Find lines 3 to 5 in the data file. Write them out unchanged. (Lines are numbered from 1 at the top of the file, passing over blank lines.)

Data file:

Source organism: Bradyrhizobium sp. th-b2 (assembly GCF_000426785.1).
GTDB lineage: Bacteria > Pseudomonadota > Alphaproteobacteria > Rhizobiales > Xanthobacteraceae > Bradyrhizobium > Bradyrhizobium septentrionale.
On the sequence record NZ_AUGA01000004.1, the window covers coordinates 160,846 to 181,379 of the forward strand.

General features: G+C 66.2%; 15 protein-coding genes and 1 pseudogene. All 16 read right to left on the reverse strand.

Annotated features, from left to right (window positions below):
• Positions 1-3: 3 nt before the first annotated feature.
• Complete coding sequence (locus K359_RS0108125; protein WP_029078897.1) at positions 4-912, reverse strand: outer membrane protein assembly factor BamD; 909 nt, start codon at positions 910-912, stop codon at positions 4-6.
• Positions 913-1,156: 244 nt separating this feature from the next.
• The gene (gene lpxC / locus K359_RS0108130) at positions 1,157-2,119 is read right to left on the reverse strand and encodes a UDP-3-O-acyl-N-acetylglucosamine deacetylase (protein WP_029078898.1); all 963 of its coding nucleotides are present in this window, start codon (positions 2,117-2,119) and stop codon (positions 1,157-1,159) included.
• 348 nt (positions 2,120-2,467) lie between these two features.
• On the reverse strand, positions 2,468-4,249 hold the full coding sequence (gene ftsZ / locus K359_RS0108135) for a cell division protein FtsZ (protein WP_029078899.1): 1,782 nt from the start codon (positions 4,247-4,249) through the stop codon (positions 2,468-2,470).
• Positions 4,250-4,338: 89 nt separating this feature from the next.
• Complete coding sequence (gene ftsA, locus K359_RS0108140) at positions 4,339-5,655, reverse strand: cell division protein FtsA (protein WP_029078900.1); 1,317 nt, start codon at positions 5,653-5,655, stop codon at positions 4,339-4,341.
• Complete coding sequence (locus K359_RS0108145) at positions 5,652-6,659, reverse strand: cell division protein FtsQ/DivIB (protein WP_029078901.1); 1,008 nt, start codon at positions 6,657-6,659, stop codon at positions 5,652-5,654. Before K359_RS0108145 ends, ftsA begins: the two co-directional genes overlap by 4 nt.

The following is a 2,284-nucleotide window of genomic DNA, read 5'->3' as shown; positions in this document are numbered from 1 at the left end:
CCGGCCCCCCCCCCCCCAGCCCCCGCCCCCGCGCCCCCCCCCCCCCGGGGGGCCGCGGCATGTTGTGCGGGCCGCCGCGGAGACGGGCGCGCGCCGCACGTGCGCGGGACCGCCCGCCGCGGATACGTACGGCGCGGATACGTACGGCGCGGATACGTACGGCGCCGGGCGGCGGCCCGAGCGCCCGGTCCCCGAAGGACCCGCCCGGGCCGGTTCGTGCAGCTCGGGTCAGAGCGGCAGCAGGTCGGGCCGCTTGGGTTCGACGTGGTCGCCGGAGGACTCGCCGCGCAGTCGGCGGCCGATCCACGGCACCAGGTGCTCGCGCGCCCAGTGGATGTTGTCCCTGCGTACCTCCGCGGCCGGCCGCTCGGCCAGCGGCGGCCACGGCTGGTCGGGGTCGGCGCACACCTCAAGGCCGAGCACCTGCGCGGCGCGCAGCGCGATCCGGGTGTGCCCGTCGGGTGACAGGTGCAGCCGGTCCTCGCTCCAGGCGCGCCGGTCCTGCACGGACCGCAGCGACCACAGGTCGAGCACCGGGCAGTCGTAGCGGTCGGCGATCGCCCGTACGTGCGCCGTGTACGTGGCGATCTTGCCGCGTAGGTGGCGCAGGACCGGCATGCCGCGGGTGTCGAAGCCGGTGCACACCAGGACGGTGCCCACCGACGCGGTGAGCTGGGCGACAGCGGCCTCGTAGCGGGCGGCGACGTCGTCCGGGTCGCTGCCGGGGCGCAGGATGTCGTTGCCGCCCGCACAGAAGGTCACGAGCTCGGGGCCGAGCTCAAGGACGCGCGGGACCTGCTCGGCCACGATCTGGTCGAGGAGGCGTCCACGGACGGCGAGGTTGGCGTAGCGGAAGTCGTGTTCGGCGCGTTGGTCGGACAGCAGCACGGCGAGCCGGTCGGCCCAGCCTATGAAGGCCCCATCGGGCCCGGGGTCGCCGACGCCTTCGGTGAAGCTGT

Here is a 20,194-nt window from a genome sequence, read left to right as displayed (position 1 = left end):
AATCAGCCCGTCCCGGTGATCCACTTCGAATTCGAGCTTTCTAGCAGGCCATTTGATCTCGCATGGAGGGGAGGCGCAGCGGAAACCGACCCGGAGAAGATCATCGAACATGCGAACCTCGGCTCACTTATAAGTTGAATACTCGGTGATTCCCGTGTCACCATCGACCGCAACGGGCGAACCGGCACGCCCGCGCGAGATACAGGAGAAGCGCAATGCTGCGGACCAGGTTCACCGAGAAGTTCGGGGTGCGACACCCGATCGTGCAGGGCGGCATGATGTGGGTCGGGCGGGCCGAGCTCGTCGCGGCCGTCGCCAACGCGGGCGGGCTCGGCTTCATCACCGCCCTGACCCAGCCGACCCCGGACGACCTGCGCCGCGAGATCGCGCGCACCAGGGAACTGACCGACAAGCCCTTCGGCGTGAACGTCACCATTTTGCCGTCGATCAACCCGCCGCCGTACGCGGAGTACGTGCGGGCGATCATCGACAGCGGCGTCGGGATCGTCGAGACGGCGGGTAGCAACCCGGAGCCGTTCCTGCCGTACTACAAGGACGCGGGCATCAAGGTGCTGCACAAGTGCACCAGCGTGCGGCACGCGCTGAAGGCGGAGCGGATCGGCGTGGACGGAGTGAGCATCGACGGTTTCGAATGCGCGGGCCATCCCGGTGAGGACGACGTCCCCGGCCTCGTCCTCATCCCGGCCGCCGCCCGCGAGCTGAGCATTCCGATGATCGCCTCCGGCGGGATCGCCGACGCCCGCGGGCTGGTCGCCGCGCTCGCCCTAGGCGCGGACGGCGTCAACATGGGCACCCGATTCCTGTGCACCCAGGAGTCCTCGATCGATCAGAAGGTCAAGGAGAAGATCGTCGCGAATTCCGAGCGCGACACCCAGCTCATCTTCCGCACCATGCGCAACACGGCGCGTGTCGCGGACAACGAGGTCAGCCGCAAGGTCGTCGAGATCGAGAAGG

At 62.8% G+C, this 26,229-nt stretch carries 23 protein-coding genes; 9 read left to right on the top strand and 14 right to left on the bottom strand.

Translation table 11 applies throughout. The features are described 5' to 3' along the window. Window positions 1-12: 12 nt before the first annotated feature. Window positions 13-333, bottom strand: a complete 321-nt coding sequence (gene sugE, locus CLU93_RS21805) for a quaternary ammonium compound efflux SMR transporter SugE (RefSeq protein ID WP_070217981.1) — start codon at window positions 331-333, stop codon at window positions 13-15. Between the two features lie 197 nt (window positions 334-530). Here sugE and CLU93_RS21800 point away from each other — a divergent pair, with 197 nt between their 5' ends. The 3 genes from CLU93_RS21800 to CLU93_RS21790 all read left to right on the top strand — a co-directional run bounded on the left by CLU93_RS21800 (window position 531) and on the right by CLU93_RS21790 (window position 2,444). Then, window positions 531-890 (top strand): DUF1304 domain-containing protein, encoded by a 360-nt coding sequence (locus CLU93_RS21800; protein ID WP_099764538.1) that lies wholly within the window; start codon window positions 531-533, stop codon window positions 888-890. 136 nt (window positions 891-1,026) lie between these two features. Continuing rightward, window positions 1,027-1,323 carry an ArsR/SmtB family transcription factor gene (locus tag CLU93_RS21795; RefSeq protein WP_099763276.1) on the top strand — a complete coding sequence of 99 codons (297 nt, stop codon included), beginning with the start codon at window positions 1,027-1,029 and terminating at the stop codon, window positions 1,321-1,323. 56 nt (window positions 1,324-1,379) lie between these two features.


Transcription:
On the sequence record NZ_AUGA01000004.1, the window covers coordinates 160,846 to 181,379 of the forward strand.

General features: G+C 66.2%; 15 protein-coding genes and 1 pseudogene. All 16 read right to left on the reverse strand.

Annotated features, from left to right (window positions below):